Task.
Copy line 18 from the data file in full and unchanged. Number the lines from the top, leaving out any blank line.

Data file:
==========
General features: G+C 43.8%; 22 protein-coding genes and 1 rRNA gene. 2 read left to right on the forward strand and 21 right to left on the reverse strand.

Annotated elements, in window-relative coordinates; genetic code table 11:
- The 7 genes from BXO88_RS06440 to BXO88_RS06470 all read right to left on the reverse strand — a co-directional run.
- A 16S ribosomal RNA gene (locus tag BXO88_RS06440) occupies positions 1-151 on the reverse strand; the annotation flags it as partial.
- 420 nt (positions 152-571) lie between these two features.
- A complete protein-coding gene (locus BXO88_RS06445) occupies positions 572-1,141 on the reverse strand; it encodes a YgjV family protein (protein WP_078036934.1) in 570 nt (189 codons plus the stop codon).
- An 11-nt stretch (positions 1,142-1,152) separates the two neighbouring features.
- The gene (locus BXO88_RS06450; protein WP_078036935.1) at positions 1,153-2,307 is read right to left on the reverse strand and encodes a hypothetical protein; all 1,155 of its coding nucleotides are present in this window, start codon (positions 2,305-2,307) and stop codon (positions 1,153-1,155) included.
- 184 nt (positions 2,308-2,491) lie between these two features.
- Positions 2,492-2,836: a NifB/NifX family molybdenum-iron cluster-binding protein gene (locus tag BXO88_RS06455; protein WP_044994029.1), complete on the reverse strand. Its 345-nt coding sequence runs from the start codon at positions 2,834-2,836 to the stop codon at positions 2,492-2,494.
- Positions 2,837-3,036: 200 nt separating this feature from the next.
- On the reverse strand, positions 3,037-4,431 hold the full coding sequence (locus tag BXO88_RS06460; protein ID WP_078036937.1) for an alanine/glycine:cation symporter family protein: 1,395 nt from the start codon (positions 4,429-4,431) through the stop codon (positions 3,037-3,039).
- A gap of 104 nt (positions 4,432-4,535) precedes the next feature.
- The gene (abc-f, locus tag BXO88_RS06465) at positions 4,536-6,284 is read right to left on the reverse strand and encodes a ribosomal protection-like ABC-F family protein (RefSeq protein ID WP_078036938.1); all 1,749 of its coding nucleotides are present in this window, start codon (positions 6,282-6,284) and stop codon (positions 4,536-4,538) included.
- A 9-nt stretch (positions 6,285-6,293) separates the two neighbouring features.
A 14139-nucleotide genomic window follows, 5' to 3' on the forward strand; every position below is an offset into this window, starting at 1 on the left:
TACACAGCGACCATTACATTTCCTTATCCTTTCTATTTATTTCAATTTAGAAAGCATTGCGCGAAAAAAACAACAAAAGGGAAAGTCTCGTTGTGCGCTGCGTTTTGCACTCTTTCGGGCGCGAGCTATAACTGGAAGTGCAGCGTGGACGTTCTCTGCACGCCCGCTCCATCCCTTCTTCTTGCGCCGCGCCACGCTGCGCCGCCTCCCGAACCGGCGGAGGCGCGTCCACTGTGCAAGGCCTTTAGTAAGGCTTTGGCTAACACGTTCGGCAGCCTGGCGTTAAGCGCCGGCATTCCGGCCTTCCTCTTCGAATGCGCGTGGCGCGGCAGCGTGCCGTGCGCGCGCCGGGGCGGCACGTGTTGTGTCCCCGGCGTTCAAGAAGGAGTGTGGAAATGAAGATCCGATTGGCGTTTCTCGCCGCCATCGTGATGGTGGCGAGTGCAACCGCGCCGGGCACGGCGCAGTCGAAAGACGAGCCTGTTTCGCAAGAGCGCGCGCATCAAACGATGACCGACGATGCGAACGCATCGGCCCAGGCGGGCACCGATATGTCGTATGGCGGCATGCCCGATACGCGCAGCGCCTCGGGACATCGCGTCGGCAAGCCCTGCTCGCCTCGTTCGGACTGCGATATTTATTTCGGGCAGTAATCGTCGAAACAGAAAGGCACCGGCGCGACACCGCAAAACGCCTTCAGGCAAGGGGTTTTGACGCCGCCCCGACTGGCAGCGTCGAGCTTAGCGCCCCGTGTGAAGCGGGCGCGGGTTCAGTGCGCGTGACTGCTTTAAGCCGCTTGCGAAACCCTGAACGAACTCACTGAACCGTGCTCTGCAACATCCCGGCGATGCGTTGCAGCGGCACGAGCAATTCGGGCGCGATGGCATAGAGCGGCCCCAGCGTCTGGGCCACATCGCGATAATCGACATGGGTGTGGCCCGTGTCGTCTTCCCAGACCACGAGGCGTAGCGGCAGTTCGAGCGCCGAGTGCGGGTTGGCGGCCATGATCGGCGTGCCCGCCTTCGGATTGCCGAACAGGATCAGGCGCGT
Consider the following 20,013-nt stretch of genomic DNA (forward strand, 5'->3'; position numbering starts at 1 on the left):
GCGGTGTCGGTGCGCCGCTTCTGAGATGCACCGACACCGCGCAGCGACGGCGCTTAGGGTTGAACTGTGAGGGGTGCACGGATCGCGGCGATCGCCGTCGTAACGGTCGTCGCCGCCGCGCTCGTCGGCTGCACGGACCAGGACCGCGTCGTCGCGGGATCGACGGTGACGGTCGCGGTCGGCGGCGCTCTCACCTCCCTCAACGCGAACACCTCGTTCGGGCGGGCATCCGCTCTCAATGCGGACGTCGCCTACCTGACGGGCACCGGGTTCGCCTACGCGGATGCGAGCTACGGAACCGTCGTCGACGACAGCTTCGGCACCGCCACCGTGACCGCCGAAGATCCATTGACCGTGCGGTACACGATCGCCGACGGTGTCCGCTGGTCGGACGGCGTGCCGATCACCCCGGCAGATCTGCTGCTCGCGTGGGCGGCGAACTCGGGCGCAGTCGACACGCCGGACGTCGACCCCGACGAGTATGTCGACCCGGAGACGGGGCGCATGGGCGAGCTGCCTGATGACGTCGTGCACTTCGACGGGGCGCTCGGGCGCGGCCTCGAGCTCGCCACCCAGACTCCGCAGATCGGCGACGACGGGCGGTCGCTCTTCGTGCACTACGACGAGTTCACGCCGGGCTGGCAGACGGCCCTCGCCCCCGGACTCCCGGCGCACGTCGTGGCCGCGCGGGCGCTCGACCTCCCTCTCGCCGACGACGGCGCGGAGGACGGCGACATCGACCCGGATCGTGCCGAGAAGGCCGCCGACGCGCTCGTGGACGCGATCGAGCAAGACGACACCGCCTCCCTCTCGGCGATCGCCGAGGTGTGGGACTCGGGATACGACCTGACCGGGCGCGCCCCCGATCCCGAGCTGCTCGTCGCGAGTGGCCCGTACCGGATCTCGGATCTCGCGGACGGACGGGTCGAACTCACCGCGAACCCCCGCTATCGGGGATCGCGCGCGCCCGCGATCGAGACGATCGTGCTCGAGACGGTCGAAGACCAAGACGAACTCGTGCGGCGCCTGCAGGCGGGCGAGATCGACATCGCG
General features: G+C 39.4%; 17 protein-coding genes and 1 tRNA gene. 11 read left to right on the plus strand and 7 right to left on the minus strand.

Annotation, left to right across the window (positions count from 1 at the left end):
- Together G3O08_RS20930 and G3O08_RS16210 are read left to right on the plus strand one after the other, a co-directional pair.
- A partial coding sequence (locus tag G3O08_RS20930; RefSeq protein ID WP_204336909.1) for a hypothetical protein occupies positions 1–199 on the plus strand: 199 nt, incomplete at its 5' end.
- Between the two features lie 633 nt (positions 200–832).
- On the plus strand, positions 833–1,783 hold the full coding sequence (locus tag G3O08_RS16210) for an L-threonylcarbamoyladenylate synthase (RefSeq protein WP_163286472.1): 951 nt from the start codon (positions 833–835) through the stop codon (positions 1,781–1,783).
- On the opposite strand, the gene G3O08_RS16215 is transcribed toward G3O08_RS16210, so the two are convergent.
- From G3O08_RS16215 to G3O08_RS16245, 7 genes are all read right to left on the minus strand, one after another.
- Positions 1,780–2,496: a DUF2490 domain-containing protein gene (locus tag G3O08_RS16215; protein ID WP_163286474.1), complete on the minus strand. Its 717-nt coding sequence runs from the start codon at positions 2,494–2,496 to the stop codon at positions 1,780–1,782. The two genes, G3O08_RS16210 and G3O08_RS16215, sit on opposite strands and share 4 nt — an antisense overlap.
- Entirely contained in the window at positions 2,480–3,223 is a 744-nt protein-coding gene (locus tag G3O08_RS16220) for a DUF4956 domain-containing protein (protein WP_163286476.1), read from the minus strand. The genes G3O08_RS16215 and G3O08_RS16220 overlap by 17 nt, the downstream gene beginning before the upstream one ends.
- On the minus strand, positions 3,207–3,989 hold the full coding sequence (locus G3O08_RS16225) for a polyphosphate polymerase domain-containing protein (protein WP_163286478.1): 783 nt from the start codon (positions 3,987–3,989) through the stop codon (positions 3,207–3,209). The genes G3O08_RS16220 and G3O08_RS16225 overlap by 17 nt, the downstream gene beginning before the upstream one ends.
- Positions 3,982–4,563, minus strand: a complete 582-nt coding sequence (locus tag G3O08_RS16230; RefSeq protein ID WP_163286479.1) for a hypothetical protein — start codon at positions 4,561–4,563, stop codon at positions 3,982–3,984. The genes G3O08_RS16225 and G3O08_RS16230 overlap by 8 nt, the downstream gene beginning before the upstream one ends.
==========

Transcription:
Consider the following 20,013-nt stretch of genomic DNA (forward strand, 5'->3'; position numbering starts at 1 on the left):